By Michael Oleaga / m.oleaga@latinospost.com (staff@latinospost.com) | First Posted: Oct 25, 2012 02:16 PM EDT

U.S. President Barack Obama speaks during a campaign rally in Davenport, Iowa October 24, 2012. (Photo : Reuters)

Nevada has gone back and forth in presidential elections, enough to remain a swing state even in 2012.

President Barack Obama won Nevada in 2008 with a 12.5 percent lead over then-Republican challenger John McCain - 55.2 percent to 42.7 percent in the final results.

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Latest polling data shows Obama winning the state again, however, the double-digit lead has vanished.

For the Public Policy Poll (PPP), Obama leads with 51 percent to Romney's 47 percent with a 3.9 margin of error.

The poll was conducted between Oct. 22 and Oct. 24 with 636 likely voters.

According to PPP, "Obama is already well on his way to winning Nevada based on early votes that have been cast in the week."

The PPP poll is unique, as the results have remained the same at 51 percent to 47 percent when a previous poll by PPP was taken two weeks ago, but with 584 likely voters.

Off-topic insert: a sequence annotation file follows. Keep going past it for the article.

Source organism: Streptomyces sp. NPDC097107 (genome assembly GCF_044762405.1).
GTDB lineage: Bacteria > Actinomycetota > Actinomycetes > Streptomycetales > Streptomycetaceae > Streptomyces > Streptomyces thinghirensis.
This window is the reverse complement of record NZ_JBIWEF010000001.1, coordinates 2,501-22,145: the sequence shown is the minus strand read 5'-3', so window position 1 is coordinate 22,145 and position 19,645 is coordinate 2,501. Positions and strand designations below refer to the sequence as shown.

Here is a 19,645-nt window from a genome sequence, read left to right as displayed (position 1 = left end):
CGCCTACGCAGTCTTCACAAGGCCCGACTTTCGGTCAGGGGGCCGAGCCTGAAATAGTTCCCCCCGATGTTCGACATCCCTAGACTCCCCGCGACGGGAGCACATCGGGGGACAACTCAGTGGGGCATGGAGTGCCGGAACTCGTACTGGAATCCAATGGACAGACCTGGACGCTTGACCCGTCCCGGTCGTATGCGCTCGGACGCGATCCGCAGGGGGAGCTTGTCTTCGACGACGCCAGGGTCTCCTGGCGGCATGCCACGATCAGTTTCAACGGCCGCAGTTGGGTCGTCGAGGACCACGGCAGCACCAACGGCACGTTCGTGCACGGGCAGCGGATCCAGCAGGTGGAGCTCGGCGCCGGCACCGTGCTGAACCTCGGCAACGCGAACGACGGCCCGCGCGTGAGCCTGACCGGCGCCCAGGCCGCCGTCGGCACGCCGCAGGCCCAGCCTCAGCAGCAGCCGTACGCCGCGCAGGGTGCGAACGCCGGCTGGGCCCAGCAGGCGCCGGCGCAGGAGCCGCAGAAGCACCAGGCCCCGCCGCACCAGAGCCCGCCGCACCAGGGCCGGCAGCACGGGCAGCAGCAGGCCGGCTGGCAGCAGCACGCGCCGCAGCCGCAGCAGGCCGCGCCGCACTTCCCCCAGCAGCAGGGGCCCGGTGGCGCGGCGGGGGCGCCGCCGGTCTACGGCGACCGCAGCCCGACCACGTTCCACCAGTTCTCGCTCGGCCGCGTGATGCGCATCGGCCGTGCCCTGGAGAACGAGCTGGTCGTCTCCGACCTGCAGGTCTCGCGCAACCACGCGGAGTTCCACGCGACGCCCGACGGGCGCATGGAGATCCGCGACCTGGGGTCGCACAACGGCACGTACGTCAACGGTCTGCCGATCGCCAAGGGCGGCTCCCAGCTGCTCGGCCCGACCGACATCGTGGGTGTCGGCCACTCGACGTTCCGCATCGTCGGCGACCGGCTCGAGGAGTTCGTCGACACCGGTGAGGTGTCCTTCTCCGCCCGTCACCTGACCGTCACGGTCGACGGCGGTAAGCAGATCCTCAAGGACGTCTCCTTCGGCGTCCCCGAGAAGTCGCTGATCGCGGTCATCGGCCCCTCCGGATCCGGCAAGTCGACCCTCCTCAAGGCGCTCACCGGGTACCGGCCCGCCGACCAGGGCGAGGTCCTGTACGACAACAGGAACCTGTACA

PPP also noted Obama is leading with Hispanics with 69 percent to 28 percent. The president also leads with 82 percent with African Americans compared to 12 opposed. Among women, Obama is favored with 54 to 44 for Romney, and also leads 58 percent to 39 percent with young voters.

Romney' does have a narrow lead among men with 50 percent to Obama's 48 percent, this includes whites by 57 percent to 42 percent and seniors with 53 percent to Obama's 45 percent.

Public Policy Polling President Dean Debnam stated, "Barack Obama's had a persistent lead in our Nevada polling this year even if he's not likely to match his margin of victory from 2008. The Senate race looks like a toss up and is likely be decided by Obama voters who have their doubts about both of the candidates."

Nevada offer six Electoral College votes and according to Real Clear Politics is a "toss up" state, meaning it could go for either presidential candidate, but is likely to vote for Obama based on polling averages.

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